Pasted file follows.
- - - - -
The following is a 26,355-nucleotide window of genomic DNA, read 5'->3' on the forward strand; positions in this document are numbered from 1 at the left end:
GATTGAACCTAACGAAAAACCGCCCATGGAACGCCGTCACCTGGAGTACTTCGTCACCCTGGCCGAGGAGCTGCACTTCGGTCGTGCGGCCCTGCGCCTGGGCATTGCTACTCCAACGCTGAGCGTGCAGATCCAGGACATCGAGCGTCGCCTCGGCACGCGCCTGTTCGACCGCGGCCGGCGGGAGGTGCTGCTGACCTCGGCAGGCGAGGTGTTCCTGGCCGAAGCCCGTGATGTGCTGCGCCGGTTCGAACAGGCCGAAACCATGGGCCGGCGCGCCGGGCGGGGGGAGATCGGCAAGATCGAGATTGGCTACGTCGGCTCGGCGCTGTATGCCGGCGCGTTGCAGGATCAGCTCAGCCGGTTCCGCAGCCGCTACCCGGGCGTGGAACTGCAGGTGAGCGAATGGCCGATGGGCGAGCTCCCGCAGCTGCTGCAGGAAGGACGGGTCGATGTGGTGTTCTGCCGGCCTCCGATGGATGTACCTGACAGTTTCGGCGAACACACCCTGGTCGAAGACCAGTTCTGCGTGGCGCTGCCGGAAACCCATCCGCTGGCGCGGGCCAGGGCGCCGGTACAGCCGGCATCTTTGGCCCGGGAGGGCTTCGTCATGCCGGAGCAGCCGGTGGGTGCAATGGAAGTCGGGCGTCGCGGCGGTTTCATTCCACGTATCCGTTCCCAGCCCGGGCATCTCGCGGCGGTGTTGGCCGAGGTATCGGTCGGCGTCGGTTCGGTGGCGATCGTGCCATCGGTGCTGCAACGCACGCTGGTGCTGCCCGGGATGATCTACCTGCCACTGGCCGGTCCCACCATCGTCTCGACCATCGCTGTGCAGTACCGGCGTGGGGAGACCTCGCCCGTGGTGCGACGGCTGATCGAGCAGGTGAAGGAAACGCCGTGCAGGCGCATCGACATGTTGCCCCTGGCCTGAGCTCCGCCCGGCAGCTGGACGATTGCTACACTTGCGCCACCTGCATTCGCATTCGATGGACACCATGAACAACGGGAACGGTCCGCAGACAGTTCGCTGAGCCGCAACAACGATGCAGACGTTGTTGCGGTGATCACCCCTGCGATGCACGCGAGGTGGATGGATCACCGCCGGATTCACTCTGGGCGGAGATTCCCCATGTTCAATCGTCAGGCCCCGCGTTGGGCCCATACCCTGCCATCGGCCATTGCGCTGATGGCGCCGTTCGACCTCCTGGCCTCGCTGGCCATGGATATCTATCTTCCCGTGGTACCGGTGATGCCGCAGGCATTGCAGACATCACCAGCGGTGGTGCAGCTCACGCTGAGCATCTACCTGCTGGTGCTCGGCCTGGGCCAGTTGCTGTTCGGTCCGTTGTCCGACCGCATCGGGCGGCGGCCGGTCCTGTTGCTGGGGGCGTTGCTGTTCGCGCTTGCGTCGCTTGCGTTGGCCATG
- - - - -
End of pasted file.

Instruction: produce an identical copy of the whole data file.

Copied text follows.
The following is a 26,355-nucleotide window of genomic DNA, read 5'->3' on the forward strand; positions in this document are numbered from 1 at the left end:
GATTGAACCTAACGAAAAACCGCCCATGGAACGCCGTCACCTGGAGTACTTCGTCACCCTGGCCGAGGAGCTGCACTTCGGTCGTGCGGCCCTGCGCCTGGGCATTGCTACTCCAACGCTGAGCGTGCAGATCCAGGACATCGAGCGTCGCCTCGGCACGCGCCTGTTCGACCGCGGCCGGCGGGAGGTGCTGCTGACCTCGGCAGGCGAGGTGTTCCTGGCCGAAGCCCGTGATGTGCTGCGCCGGTTCGAACAGGCCGAAACCATGGGCCGGCGCGCCGGGCGGGGGGAGATCGGCAAGATCGAGATTGGCTACGTCGGCTCGGCGCTGTATGCCGGCGCGTTGCAGGATCAGCTCAGCCGGTTCCGCAGCCGCTACCCGGGCGTGGAACTGCAGGTGAGCGAATGGCCGATGGGCGAGCTCCCGCAGCTGCTGCAGGAAGGACGGGTCGATGTGGTGTTCTGCCGGCCTCCGATGGATGTACCTGACAGTTTCGGCGAACACACCCTGGTCGAAGACCAGTTCTGCGTGGCGCTGCCGGAAACCCATCCGCTGGCGCGGGCCAGGGCGCCGGTACAGCCGGCATCTTTGGCCCGGGAGGGCTTCGTCATGCCGGAGCAGCCGGTGGGTGCAATGGAAGTCGGGCGTCGCGGCGGTTTCATTCCACGTATCCGTTCCCAGCCCGGGCATCTCGCGGCGGTGTTGGCCGAGGTATCGGTCGGCGTCGGTTCGGTGGCGATCGTGCCATCGGTGCTGCAACGCACGCTGGTGCTGCCCGGGATGATCTACCTGCCACTGGCCGGTCCCACCATCGTCTCGACCATCGCTGTGCAGTACCGGCGTGGGGAGACCTCGCCCGTGGTGCGACGGCTGATCGAGCAGGTGAAGGAAACGCCGTGCAGGCGCATCGACATGTTGCCCCTGGCCTGAGCTCCGCCCGGCAGCTGGACGATTGCTACACTTGCGCCACCTGCATTCGCATTCGATGGACACCATGAACAACGGGAACGGTCCGCAGACAGTTCGCTGAGCCGCAACAACGATGCAGACGTTGTTGCGGTGATCACCCCTGCGATGCACGCGAGGTGGATGGATCACCGCCGGATTCACTCTGGGCGGAGATTCCCCATGTTCAATCGTCAGGCCCCGCGTTGGGCCCATACCCTGCCATCGGCCATTGCGCTGATGGCGCCGTTCGACCTCCTGGCCTCGCTGGCCATGGATATCTATCTTCCCGTGGTACCGGTGATGCCGCAGGCATTGCAGACATCACCAGCGGTGGTGCAGCTCACGCTGAGCATCTACCTGCTGGTGCTCGGCCTGGGCCAGTTGCTGTTCGGTCCGTTGTCCGACCGCATCGGGCGGCGGCCGGTCCTGTTGCTGGGGGCGTTGCTGTTCGCGCTTGCGTCGCTTGCGTTGGCCATG